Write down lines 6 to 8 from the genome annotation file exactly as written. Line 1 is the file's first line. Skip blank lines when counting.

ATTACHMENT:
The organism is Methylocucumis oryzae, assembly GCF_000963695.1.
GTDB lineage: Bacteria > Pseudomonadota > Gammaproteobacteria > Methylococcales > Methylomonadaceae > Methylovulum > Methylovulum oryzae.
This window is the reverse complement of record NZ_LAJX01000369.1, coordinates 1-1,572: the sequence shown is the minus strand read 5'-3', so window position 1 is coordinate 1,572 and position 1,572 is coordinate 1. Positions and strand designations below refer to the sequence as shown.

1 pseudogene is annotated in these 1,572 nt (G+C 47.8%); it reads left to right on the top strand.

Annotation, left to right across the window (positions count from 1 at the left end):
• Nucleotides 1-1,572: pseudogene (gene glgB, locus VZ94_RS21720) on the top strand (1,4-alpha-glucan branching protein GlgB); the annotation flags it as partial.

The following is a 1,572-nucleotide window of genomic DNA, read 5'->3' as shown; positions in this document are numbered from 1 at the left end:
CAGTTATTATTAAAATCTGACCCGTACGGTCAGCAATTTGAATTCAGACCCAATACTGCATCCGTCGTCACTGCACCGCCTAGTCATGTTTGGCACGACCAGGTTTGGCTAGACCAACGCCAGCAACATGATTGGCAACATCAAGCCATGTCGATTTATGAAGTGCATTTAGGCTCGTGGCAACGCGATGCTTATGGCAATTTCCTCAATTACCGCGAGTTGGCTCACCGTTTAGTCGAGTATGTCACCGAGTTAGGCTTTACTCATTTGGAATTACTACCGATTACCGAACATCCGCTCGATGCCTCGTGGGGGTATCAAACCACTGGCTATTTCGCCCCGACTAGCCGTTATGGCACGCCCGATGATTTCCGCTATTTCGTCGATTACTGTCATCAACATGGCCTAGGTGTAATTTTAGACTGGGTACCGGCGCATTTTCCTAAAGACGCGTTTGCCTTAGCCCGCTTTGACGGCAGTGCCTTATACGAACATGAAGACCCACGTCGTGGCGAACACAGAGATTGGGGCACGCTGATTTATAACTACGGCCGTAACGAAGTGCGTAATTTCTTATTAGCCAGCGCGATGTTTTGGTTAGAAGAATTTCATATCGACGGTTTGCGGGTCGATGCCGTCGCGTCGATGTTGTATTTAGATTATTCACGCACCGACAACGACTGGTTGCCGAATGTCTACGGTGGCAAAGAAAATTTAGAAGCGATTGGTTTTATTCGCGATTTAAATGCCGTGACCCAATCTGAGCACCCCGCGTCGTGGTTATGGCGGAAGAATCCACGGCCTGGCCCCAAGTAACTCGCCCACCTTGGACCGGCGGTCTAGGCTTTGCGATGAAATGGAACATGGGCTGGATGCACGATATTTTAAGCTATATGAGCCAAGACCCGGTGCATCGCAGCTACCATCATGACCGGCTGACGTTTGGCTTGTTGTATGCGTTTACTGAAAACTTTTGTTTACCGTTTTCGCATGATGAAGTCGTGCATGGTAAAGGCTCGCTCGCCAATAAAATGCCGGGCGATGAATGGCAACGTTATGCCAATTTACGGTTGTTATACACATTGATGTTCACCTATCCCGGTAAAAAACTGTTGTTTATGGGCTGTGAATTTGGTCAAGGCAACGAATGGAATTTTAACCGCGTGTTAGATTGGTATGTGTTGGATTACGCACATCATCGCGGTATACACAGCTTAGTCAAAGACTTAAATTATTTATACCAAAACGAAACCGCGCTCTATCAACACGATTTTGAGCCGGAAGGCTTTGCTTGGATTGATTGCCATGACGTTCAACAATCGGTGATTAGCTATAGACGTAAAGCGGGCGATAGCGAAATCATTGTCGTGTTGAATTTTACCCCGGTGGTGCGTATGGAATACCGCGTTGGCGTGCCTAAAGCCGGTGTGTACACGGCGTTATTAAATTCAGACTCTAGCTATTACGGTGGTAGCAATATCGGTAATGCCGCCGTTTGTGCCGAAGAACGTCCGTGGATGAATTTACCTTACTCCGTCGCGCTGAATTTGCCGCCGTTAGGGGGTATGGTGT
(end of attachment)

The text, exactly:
• Nucleotides 1-1,572: pseudogene (gene glgB, locus VZ94_RS21720) on the top strand (1,4-alpha-glucan branching protein GlgB); the annotation flags it as partial.

The following is a 1,572-nucleotide window of genomic DNA, read 5'->3' as shown; positions in this document are numbered from 1 at the left end:
CAGTTATTATTAAAATCTGACCCGTACGGTCAGCAATTTGAATTCAGACCCAATACTGCATCCGTCGTCACTGCACCGCCTAGTCATGTTTGGCACGACCAGGTTTGGCTAGACCAACGCCAGCAACATGATTGGCAACATCAAGCCATGTCGATTTATGAAGTGCATTTAGGCTCGTGGCAACGCGATGCTTATGGCAATTTCCTCAATTACCGCGAGTTGGCTCACCGTTTAGTCGAGTATGTCACCGAGTTAGGCTTTACTCATTTGGAATTACTACCGATTACCGAACATCCGCTCGATGCCTCGTGGGGGTATCAAACCACTGGCTATTTCGCCCCGACTAGCCGTTATGGCACGCCCGATGATTTCCGCTATTTCGTCGATTACTGTCATCAACATGGCCTAGGTGTAATTTTAGACTGGGTACCGGCGCATTTTCCTAAAGACGCGTTTGCCTTAGCCCGCTTTGACGGCAGTGCCTTATACGAACATGAAGACCCACGTCGTGGCGAACACAGAGATTGGGGCACGCTGATTTATAACTACGGCCGTAACGAAGTGCGTAATTTCTTATTAGCCAGCGCGATGTTTTGGTTAGAAGAATTTCATATCGACGGTTTGCGGGTCGATGCCGTCGCGTCGATGTTGTATTTAGATTATTCACGCACCGACAACGACTGGTTGCCGAATGTCTACGGTGGCAAAGAAAATTTAGAAGCGATTGGTTTTATTCGCGATTTAAATGCCGTGACCCAATCTGAGCACCCCGCGTCGTGGTTATGGCGGAAGAATCCACGGCCTGGCCCCAAGTAACTCGCCCACCTTGGACCGGCGGTCTAGGCTTTGCGATGAAATGGAACATGGGCTGGATGCACGATATTTTAAGCTATATGAGCCAAGACCCGGTGCATCGCAGCTACCATCATGACCGGCTGACGTTTGGCTTGTTGTATGCGTTTACTGAAAACTTTTGTTTACCGTTTTCGCATGATGAAGTCGTGCATGGTAAAGGCTCGCTCGCCAATAAAATGCCGGGCGATGAATGGCAACGTTATGCCAATTTACGGTTGTTATACACATTGATGTTCACCTATCCCGGTAAAAAACTGTTGTTTATGGGCTGTGAATTTGGTCAAGGCAACGAATGGAATTTTAACCGCGTGTTAGATTGGTATGTGTTGGATTACGCACATCATCGCGGTATACACAGCTTAGTCAAAGACTTAAATTATTTATACCAAAACGAAACCGCGCTCTATCAACACGATTTTGAGCCGGAAGGCTTTGCTTGGATTGATTGCCATGACGTTCAACAATCGGTGATTAGCTATAGACGTAAAGCGGGCGATAGCGAAATCATTGTCGTGTTGAATTTTACCCCGGTGGTGCGTATGGAATACCGCGTTGGCGTGCCTAAAGCCGGTGTGTACACGGCGTTATTAAATTCAGACTCTAGCTATTACGGTGGTAGCAATATCGGTAATGCCGCCGTTTGTGCCGAAGAACGTCCGTGGATGAATTTACCTTACTCCGTCGCGCTGAATTTGCCGCCGTTAGGGGGTATGGTGT